October 30, 2006


Sounds like Aruba is still trying to figure out ways to get money. It's pretty pathetic how they are practically begging like they are complete destitute dogs. They say their finances are at stake as a result of the conditions the Netherlands have imposed for Aruba borrowing money. How about the island's other stakes?

How about the results of the boycott?!? Do you think that Aruba would be begging to borrow money if their island was doing 'oh-so-great' like they proclaim they are? Listen, it's quite obvious what the problem is here. The boycott and Aruba's bad reputation are the cause of this.

Wake up and smell the coffee! This is your own fault! Keep begging, because things will not get any better for you!

Swaen: ‘Financial reputation of Aruba at stake’

Minister Nicolaï is looking for alternatives, so that Aruba can still borrow money.

ORANJESTAD – The reputation and name of Aruba on the international financial market is at stake, says minister Nilo Swaen (MEP) of Finance and Economic Affairs, as a result of the conditions that the Netherlands had laid down for borrowing money abroad.

These statements are in the report of the meeting between the Aruban and Dutch government of last Monday. The Aruban ministers that attended this meeting were Premier Nelson Oduber, Finance-minister Swaen, Justice-minister Rudy Croes (MEP) and minister Plenipotentiary Frido Croes (MEP), and the Dutch minister for Governmental Renewal and Kingdom Relations, Atzo Nicolaï (VVD).

It appears that Nicolaï is looking for alternatives, now that according to him, Aruba can not agree with the conditions, namely that the Federal Minister Council must also approve the local loans. As Amigoe reported earlier, the minister wants to include a Dutch expert in the Aruban committee Public Finances that amongst others is working on the budget standard. This committee will have to report to the Federal Council of Ministers and the federal government will also have to monitor the recommendations, said Nicolaï. He continues saying that the budget standards of the kingdom countries must be laid down in a statute law.

Swaen indicated in a reaction that in the past five years, the Netherlands has never mentioned that there are stipulations with borrowing money in foreign countries. Aruba participates in the international financial market and is being monitored by the International Monetary Fund (IMF) and Fitch Ratings. According to the minister, Aruba has better ratings this year compared to last year. (Let's see the ratings, Minister...)

According to the minister, there was a quick scan and the idea based on this is, that Dutch experts work together with Aruban civil servants in order to make corrections. (How about the Dutch and Aruba work together to solve the disappearance of Natalee Holloway?) When necessary, Aruba has always cooperated with the Netherlands. The two countries should not be treating each other like this, said the minister.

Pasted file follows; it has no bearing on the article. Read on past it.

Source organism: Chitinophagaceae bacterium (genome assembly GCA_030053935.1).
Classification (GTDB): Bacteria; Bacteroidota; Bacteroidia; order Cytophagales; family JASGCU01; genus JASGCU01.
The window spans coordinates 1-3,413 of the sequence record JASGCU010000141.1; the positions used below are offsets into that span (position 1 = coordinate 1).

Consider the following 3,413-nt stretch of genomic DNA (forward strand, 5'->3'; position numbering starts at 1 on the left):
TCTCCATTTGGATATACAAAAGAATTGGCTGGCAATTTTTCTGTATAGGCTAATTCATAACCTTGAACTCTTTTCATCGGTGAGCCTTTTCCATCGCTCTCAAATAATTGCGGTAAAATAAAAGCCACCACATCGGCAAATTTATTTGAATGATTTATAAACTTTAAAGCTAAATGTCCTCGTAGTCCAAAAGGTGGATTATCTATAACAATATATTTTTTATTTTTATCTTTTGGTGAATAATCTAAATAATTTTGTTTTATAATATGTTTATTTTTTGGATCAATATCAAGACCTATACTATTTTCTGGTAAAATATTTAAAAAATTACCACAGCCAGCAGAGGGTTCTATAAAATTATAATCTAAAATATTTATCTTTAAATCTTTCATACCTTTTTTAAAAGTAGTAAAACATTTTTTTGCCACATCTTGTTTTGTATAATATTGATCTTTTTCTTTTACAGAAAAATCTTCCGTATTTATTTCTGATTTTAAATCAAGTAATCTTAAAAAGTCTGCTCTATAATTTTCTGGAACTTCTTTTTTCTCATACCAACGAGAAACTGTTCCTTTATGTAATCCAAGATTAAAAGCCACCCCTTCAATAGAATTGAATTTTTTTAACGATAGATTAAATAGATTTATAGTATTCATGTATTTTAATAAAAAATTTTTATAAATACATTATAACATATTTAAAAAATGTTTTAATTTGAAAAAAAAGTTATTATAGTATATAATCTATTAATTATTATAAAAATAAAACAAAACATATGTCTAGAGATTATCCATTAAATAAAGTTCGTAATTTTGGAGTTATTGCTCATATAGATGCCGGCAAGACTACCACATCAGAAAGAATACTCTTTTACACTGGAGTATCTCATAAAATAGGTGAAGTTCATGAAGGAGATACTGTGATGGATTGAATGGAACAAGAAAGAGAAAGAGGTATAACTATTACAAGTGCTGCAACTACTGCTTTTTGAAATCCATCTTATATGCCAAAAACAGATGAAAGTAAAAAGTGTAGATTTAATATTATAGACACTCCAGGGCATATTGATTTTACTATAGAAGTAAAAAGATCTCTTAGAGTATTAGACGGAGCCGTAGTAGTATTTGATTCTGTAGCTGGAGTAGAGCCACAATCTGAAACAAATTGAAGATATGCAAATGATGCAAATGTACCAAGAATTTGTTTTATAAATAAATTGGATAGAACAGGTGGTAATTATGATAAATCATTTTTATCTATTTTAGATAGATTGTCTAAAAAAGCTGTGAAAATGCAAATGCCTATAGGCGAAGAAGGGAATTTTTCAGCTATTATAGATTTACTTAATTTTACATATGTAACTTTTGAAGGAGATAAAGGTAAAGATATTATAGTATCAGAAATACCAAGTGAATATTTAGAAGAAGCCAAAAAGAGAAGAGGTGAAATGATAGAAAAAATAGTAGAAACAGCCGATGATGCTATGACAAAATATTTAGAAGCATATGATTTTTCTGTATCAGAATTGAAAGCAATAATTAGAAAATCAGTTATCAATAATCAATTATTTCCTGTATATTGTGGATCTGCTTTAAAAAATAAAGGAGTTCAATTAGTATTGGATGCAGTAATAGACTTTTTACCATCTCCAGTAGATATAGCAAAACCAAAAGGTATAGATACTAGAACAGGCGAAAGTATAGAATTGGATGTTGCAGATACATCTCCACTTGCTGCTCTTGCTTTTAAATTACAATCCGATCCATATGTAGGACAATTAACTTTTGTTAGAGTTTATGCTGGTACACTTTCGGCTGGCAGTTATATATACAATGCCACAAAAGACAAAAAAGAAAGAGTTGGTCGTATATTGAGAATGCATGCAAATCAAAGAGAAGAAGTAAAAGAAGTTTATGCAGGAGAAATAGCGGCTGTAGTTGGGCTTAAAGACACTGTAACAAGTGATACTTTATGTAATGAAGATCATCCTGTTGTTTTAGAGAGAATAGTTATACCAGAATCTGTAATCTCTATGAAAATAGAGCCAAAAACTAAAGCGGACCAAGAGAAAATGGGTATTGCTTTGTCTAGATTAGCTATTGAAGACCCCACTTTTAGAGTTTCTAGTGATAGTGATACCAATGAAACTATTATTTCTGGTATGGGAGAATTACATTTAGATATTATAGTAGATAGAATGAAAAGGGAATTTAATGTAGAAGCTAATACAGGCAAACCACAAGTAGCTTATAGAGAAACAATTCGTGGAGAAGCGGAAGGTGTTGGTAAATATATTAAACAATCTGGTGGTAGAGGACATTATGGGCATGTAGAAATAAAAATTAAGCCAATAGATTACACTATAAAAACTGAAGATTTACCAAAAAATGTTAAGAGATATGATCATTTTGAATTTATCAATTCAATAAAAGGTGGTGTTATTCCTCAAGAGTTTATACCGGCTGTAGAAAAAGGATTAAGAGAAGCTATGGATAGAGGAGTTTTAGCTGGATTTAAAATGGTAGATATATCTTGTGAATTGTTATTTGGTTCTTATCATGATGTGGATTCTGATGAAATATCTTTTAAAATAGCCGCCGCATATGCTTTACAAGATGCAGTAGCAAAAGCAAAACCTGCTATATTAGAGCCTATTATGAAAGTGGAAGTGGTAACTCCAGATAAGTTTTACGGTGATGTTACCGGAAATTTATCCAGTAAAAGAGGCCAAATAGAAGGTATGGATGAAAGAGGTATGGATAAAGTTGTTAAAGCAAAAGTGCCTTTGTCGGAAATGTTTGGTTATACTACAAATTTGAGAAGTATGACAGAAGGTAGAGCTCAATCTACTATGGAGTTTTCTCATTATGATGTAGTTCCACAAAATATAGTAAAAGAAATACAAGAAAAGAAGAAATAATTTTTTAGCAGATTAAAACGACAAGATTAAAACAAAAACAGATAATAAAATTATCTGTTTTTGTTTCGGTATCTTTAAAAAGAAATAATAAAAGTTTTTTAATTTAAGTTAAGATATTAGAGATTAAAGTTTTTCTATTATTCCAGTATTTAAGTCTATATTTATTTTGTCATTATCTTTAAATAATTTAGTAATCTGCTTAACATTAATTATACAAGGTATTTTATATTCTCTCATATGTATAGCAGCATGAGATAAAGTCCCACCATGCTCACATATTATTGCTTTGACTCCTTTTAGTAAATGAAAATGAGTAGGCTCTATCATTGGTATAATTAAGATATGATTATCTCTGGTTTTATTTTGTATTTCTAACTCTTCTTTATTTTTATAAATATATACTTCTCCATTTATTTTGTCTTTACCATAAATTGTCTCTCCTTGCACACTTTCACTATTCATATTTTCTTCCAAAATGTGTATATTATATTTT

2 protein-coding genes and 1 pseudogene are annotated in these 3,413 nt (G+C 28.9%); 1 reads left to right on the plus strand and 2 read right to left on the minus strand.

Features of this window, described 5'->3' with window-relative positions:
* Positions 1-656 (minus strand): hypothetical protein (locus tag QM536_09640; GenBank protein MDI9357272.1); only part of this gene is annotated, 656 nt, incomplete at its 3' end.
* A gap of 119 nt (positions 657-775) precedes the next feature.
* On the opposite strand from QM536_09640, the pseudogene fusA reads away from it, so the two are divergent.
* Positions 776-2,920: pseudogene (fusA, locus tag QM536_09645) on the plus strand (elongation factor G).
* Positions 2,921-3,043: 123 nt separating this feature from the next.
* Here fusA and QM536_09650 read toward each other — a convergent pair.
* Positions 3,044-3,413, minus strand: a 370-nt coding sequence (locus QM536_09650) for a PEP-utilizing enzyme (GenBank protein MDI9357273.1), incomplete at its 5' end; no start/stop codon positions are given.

With regard to the committee Public Finances, Swaen indicates that the government is already planning to suggest the Parliament to establish a budget standard via a national ordinance and not via a statute law. However, for official reasons, he cannot agree with reporting the progress of the committee to the Federal Council of Ministers, because it is an internal matter.

He finally points out that when other interests are at stake, and with that he means the negotiations regarding more collaboration with the other islands, they should discussed it openly. There is no longer a mutual trust, concluded Swaen.

Nicolaï said on Wednesday during the press conference in Curacao, that Aruba does not play a part in the governmental deliberation that takes place in The Hague next week Wednesday. Minister Plenipotentiary Croes will basically attend this meeting as observer.

The following persons were present at the conversations for Aruba: Prime Minister Nelson Oduber, Finance-minister Swaen, Justice-minister Rudy Croes, (Rudy finally shows up for something! Wow!) minister Plenipotentiary Frido Croes, and the (official) employees Peter Davidse, Erwin Croes and Bano Lopez. For the Netherlands were present: minister Nicolaï, Representative of the Netherlands in Aruba Rens Knegt, and a press officer of minister Nicolaï.


dennisintn said...

aruba is like one of my grandkids. "i want you to give me money, lots of it, but i don't want to tell you how i'm going to spend it, or tell you how i spent the last money you gave me either". you can imagine how well that argument works.

Deb357 said...

"When necessary, Aruba has always cooperated with the Netherlands. The two countries should not be treating each other like this, said the minister."

Aruba does not wish to cooperate because they are hiding their corrupt laundering and don't want to get caught by The Hague.

Anonymous said...

Aruba is dragging Netherlands down into Euro bankruptcy. There are two kind of currency floating in Holland. The Euro is for the common people. The Royal Dutch still use the Guilder. To skirt the EU regulations, the Guiders are printed in Aruba by the Central Bank. When Aruba sinks, the Guilders goes down with it. It is that simple and so dangerous for the Bank of Holland.

Anonymous said...


haha over all reputation.

What reputation? Don't think they have one any longer other than a salty dog and a sinking pile of sand.